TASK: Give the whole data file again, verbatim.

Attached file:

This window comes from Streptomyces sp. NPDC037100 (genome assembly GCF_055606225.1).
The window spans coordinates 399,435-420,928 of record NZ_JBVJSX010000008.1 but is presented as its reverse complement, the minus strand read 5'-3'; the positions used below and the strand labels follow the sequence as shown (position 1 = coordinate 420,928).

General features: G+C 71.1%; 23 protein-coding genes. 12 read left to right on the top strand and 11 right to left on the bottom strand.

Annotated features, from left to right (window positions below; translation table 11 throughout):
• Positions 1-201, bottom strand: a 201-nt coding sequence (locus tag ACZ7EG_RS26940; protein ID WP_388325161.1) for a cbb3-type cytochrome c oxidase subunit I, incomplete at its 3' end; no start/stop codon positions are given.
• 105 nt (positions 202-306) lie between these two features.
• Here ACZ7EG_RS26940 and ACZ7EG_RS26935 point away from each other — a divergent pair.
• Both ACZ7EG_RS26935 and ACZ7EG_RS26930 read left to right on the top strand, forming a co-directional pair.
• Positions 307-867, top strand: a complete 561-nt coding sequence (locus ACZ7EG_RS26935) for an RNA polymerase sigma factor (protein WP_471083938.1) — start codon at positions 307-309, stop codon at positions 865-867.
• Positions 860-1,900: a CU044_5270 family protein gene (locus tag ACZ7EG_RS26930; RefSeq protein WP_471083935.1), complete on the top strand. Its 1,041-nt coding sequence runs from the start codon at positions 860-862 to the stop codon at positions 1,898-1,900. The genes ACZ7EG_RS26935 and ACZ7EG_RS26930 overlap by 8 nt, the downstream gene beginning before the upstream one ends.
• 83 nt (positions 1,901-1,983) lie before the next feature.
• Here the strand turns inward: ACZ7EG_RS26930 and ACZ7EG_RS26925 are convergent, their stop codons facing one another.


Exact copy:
This window comes from Streptomyces sp. NPDC037100 (genome assembly GCF_055606225.1).
The window spans coordinates 399,435-420,928 of record NZ_JBVJSX010000008.1 but is presented as its reverse complement, the minus strand read 5'-3'; the positions used below and the strand labels follow the sequence as shown (position 1 = coordinate 420,928).

General features: G+C 71.1%; 23 protein-coding genes. 12 read left to right on the top strand and 11 right to left on the bottom strand.

Annotated features, from left to right (window positions below; translation table 11 throughout):
• Positions 1-201, bottom strand: a 201-nt coding sequence (locus tag ACZ7EG_RS26940; protein ID WP_388325161.1) for a cbb3-type cytochrome c oxidase subunit I, incomplete at its 3' end; no start/stop codon positions are given.
• 105 nt (positions 202-306) lie between these two features.
• Here ACZ7EG_RS26940 and ACZ7EG_RS26935 point away from each other — a divergent pair.
• Both ACZ7EG_RS26935 and ACZ7EG_RS26930 read left to right on the top strand, forming a co-directional pair.
• Positions 307-867, top strand: a complete 561-nt coding sequence (locus ACZ7EG_RS26935) for an RNA polymerase sigma factor (protein WP_471083938.1) — start codon at positions 307-309, stop codon at positions 865-867.
• Positions 860-1,900: a CU044_5270 family protein gene (locus tag ACZ7EG_RS26930; RefSeq protein WP_471083935.1), complete on the top strand. Its 1,041-nt coding sequence runs from the start codon at positions 860-862 to the stop codon at positions 1,898-1,900. The genes ACZ7EG_RS26935 and ACZ7EG_RS26930 overlap by 8 nt, the downstream gene beginning before the upstream one ends.
• 83 nt (positions 1,901-1,983) lie before the next feature.
• Here the strand turns inward: ACZ7EG_RS26930 and ACZ7EG_RS26925 are convergent, their stop codons facing one another.